Infusing Play

How do you currently infuse play into your class? How might you change this as a result of some of the ideas you have encountered?

I have used games when teaching as long as I’ve been teaching: Jeopardy, Pictionary, Bingo, Hangman other games (without names) for review. I think there is a lot to be said for teacher enthusiasm, too. What I love about what I teach (languages and computers) is the puzzle of it all: using clues to figure out the bigger picture. This is something I enthusiastically try to pass on to my students.  I want my students to know I love what I do and I think that translates into helping them love (or at least not hate) being in my classroom.

Currently, teaching online classes makes using games trickier. I’ve played Jeopardy a few times and used some team building games. Online teaching does present an opportunity to do some things that might be more difficult in a face-to-face class. For example, the structure of my online classes could make it easier to manage students choosing to work on different tasks (or units) at different times.

This week I’ve turned to reading books about gamification in the commercial world. In education we have much less time and money for development than companies who are excited about the money making side of gamification. As an example, Zichermann touts McDonald’s Monopoly game, as one of the most successful and longest-running gamified projects in the customer facing world”(2013, p.9) in 2011 the Monopoly game was responsible for a 5.5% increase in sales for the fast food giant. He points out that, in business anyway, the challenge isn’t to make games, but to “make games work for you”(p. 15).  This is the challenge in education, too. I’m thinking of using a Monopoly-type approach (in  online Intro to Business Applications), having students fill in their syllabus/assignment schedule which will be arranged more attractively than a simple list. Students could choose their own path to complete units on Microsoft Word, Excel, PowerPoint and Access, in any order they wish.

I’m also experimenting with gamification on the home front. Last Sunday I took my kids on a gamified walk. We had battles and challenges and, perhaps most importantly, a picnic lunch with food. I’m seriously considering a turkey trot over the Thanksgiving break and a Christmas hike with a treasure box hidden at the end.

The game I used in my time management lesson went well, but I needed more time to fully develop the connections with real life. A 30 minute lesson is so short. It would be great to talk about time management a little bit each day over several days and culminate with the game.

My quote for this week is that gamification is like the icing on the cake. If the cake tastes bad, frosting won’t help (Zichermann, 2013 p. 23).


Zichermann, G. & Linder, J. (2013). The gamification revolution: how leaders leverage game mechanics to crush the competition. New York, NY, McGraw-Hill.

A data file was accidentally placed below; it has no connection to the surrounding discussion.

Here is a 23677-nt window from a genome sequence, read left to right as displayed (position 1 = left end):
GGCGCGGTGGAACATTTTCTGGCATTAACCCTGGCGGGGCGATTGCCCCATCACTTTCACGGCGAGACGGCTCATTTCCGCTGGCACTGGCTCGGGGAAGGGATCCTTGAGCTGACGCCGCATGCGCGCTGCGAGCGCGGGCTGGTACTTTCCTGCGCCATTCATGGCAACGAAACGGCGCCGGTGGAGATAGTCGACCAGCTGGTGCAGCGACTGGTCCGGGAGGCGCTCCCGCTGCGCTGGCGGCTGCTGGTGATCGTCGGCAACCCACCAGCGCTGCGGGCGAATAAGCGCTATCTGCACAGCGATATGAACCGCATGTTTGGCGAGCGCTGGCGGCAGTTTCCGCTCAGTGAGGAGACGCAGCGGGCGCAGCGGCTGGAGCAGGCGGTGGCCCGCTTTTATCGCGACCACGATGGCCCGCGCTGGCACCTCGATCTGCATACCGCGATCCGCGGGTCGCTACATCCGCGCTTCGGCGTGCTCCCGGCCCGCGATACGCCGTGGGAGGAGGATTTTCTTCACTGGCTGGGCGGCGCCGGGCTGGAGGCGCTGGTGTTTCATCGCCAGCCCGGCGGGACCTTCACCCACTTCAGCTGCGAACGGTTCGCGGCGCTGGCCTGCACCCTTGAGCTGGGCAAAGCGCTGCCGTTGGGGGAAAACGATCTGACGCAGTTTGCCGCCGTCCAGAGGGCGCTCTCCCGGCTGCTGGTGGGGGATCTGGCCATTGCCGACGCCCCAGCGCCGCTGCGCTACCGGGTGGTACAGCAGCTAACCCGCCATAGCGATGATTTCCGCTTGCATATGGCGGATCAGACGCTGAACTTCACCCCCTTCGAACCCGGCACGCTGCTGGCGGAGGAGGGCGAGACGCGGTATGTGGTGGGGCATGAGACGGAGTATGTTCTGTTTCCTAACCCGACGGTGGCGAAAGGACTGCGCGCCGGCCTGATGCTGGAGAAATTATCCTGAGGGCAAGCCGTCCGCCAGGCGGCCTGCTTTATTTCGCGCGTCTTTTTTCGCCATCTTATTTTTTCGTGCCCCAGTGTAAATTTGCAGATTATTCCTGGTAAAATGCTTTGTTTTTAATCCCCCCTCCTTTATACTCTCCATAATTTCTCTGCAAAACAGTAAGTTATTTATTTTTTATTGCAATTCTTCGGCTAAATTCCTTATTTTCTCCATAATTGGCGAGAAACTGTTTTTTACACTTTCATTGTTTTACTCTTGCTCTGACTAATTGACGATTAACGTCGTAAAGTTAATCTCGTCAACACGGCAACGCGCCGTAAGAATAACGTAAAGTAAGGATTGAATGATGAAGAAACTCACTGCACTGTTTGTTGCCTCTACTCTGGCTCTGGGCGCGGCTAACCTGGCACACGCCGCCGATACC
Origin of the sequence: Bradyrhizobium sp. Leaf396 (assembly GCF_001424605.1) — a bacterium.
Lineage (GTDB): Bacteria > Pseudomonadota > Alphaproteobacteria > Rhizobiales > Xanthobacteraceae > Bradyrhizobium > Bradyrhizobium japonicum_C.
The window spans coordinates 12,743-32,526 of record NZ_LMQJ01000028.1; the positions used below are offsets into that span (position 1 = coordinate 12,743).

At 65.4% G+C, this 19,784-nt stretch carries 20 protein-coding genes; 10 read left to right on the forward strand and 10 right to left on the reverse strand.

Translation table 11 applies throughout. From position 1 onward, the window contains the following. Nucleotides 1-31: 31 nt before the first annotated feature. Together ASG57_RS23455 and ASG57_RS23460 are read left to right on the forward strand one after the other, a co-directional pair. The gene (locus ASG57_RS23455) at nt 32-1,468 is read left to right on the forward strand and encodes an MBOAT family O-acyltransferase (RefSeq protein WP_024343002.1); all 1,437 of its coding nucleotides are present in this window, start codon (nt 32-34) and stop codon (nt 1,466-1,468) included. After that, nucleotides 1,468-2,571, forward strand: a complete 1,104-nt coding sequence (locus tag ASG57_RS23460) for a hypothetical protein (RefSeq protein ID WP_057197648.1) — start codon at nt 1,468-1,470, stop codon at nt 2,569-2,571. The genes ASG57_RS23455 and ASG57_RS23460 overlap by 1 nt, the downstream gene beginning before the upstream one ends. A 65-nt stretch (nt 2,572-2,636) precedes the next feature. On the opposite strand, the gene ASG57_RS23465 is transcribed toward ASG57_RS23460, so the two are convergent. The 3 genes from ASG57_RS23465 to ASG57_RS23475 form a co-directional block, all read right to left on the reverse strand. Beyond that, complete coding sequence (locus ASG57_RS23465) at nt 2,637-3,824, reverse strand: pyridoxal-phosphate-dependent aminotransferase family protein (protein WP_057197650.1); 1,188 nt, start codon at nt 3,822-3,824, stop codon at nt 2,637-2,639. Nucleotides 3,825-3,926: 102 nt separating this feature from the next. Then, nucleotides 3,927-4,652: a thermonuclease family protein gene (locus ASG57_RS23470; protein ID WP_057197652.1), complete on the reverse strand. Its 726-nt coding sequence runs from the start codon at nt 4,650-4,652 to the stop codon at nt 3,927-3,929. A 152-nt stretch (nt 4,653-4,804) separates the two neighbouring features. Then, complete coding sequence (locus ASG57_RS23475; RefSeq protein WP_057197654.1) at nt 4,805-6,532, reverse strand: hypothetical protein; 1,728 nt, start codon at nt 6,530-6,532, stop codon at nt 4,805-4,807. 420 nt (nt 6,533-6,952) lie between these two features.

4 thoughts on “Infusing Play

  1. Heather,

    It sounds like you have a lot of experience using games in your classes. I really like the Pictionary game you shared in your reflection. I think that could really work in my chemistry classes, so I may make that part of my gamification plan!

    The Monopoly stat you shared from McDonald’s is very interesting. I’ve been thinking of other gamification strategies used by companies lately, and can’t believe how many are out there. For instance, I use the Cartwheel app from Target, and it has badges in it. Last year, Carrs also had a Monopoly game going, though I don’t know how long it lasted.

    I look forward to seeing your gamification plan!


  2. If I didn’t teach high school math, I think I could develop a more gamified class in another subject area. I have taught, and may teach in the future, a photography class, which includes both digital and darkroom. I can see the possibilities with this subject. There are many paths in photography: portrait, wildlife, architecture, macro, journalism, black and white, sports, nature, and many more. This gives students a real choice to follow a path that will include learning the ins and outs of photography like composition, lighting, perspective, shapes, lines, and space. Gamification is viable in education, but I think there needs to be the right elements in place for it to take off. And yes, funding is a major roadblock. I like how you play review games. I need to start doing this too.


  3. Heather- That sounds exciting how you are going to try monopoly-type approach and have student choose their path. I think you will get a lot of buy in from the students as well because they get to choose what they want to do first. That is great that your lesson went well. I agree that would be great to talk about time management several days because student could alway learn more about that.


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